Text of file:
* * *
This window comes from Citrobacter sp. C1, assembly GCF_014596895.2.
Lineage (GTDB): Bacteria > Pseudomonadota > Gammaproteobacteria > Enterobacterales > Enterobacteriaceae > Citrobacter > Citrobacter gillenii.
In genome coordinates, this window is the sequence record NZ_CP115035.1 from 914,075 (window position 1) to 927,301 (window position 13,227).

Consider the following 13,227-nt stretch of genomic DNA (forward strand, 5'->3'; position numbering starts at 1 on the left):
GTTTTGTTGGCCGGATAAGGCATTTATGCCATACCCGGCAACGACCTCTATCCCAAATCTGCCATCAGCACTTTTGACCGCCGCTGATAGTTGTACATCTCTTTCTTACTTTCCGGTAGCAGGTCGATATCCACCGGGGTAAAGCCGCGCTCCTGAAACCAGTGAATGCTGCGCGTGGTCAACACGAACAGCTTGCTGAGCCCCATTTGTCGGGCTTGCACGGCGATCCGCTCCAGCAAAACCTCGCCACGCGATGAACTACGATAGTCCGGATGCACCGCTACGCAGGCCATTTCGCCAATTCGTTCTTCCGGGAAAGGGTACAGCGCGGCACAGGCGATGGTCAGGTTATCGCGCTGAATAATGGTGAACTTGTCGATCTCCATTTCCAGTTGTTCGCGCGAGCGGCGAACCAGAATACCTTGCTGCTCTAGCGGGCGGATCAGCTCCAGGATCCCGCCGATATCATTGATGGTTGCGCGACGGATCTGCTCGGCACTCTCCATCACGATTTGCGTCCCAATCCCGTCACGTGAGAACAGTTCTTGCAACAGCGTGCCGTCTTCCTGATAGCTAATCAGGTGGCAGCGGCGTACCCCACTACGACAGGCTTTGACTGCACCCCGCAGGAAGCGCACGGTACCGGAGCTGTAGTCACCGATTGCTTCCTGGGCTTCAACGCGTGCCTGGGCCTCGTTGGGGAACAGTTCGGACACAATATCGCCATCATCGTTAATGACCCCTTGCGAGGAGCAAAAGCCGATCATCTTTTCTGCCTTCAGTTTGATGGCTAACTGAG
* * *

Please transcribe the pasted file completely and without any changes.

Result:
This window comes from Citrobacter sp. C1, assembly GCF_014596895.2.
Lineage (GTDB): Bacteria > Pseudomonadota > Gammaproteobacteria > Enterobacterales > Enterobacteriaceae > Citrobacter > Citrobacter gillenii.
In genome coordinates, this window is the sequence record NZ_CP115035.1 from 914,075 (window position 1) to 927,301 (window position 13,227).

Consider the following 13,227-nt stretch of genomic DNA (forward strand, 5'->3'; position numbering starts at 1 on the left):
GTTTTGTTGGCCGGATAAGGCATTTATGCCATACCCGGCAACGACCTCTATCCCAAATCTGCCATCAGCACTTTTGACCGCCGCTGATAGTTGTACATCTCTTTCTTACTTTCCGGTAGCAGGTCGATATCCACCGGGGTAAAGCCGCGCTCCTGAAACCAGTGAATGCTGCGCGTGGTCAACACGAACAGCTTGCTGAGCCCCATTTGTCGGGCTTGCACGGCGATCCGCTCCAGCAAAACCTCGCCACGCGATGAACTACGATAGTCCGGATGCACCGCTACGCAGGCCATTTCGCCAATTCGTTCTTCCGGGAAAGGGTACAGCGCGGCACAGGCGATGGTCAGGTTATCGCGCTGAATAATGGTGAACTTGTCGATCTCCATTTCCAGTTGTTCGCGCGAGCGGCGAACCAGAATACCTTGCTGCTCTAGCGGGCGGATCAGCTCCAGGATCCCGCCGATATCATTGATGGTTGCGCGACGGATCTGCTCGGCACTCTCCATCACGATTTGCGTCCCAATCCCGTCACGTGAGAACAGTTCTTGCAACAGCGTGCCGTCTTCCTGATAGCTAATCAGGTGGCAGCGGCGTACCCCACTACGACAGGCTTTGACTGCACCCCGCAGGAAGCGCACGGTACCGGAGCTGTAGTCACCGATTGCTTCCTGGGCTTCAACGCGTGCCTGGGCCTCGTTGGGGAACAGTTCGGACACAATATCGCCATCATCGTTAATGACCCCTTGCGAGGAGCAAAAGCCGATCATCTTTTCTGCCTTCAGTTTGATGGCTAACTGAG